>> under a light microscope. In the former case, I ended up with many
>> unidentifiable pollen types, but for my purposes it was still enough to
>> know whether a given bee was foraging on multiple pollen sources or not
>> (i.e., I had a very specific question, and knowing the plant ID would've
>> been great, but not essential for those samples). In the latter case, I
>> systematically went around in the habitat in question and took samples
>> pollen directly from the anthers of all the flowering plants in bloom
>> within about 100 meters of the nest site to create a reference
>> This actually proved to be very effective, allowing me to identify the
>> source of over 80% of the collected samples with an extremely minimal
>> amount of time, energy, or expense - OR disruption of the behaviors I
>> observing (most females would, after a short interval, return to their
>> nest, deposit the pollen load from which I had removed a smear, and then
>> resume foraging).
>> I haven't stayed abreast of recent advances, so can't speak as to how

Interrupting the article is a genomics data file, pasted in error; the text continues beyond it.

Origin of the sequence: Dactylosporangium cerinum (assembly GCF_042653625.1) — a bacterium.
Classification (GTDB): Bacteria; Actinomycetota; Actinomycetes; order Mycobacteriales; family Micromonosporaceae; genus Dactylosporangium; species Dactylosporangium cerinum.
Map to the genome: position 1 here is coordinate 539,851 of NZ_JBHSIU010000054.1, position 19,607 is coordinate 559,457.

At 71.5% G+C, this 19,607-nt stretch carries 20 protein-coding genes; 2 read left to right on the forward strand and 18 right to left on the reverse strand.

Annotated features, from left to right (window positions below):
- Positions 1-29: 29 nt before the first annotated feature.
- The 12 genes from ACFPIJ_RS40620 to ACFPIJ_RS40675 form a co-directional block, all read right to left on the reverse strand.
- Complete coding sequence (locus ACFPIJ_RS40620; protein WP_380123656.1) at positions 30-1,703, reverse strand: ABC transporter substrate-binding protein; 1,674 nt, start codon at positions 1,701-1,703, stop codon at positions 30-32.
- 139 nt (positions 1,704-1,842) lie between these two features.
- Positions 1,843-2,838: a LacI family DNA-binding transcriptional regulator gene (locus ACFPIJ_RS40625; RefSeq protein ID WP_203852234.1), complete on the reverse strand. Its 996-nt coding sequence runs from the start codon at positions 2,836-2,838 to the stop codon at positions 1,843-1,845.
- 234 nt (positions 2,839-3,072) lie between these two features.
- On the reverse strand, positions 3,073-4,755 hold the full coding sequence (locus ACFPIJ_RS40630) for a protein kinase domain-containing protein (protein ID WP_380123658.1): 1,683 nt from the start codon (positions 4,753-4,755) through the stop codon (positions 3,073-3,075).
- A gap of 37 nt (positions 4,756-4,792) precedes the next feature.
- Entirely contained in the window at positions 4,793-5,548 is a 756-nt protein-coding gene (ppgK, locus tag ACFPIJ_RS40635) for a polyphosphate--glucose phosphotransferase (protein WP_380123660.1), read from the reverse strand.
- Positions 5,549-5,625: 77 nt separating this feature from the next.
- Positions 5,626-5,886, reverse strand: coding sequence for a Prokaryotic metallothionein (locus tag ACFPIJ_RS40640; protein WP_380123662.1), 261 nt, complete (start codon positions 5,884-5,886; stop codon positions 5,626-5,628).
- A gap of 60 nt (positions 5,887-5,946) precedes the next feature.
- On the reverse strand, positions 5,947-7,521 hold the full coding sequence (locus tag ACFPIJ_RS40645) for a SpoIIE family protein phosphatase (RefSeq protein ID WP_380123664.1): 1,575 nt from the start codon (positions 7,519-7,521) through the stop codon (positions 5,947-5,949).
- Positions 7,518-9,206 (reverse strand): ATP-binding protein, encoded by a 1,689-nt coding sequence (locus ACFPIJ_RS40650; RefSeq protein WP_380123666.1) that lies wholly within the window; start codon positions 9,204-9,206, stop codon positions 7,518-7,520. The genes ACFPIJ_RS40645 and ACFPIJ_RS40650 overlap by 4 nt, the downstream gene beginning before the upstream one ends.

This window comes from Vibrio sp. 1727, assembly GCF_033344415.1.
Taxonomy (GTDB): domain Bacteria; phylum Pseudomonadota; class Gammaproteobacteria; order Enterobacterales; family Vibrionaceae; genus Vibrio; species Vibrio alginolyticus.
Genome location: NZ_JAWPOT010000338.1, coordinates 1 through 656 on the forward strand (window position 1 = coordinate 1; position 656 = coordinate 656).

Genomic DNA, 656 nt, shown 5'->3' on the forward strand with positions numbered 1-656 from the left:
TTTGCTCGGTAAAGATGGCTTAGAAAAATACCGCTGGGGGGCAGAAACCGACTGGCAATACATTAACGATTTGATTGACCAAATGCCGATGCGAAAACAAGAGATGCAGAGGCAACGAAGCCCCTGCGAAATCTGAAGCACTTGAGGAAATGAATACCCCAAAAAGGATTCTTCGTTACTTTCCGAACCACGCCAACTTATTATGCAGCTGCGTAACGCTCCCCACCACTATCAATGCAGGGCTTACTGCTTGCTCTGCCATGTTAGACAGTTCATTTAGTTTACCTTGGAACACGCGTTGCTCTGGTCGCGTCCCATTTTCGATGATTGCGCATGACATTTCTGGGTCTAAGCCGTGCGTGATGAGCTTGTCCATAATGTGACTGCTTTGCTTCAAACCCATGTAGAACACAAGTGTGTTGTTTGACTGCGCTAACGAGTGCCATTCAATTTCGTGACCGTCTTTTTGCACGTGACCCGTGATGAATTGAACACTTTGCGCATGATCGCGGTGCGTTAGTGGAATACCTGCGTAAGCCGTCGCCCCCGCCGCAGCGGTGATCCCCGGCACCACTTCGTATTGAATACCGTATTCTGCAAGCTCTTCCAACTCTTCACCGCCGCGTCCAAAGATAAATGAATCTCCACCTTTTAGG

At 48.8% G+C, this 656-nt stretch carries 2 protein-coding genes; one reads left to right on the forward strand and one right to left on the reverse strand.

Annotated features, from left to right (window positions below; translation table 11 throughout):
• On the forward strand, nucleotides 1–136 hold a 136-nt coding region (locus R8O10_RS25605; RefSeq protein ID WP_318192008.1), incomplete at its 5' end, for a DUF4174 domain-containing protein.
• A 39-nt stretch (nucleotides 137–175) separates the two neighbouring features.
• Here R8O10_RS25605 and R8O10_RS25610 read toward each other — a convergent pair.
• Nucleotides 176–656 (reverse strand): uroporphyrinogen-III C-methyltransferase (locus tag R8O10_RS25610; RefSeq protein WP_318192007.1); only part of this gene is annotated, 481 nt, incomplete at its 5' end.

>> comparable my solution is to the methods used by others. I will note
>> that -
>> out of curiosity - I just pulled out my slides and looked at them under
>> scope, and aside from strong fading of the color, they look pretty much
>> same as they did nearly 30 years ago when I collected them. Scotch tape
>> about as low-tech as one can get, and it looks pretty good as a research
>> tool. ;-)
>> Doug Yanega Dept. of Entomology Entomology Research Museum
>> Univ. of California, Riverside, CA 92521-0314 skype: dyanega
>> phone: (951) 827-4315 (disclaimer: opinions are mine, not UCR's)
>> "There are some enterprises in which a careful disorderliness
>> is the true method" - Herman Melville, Moby Dick, Chap. 82
>> John Mola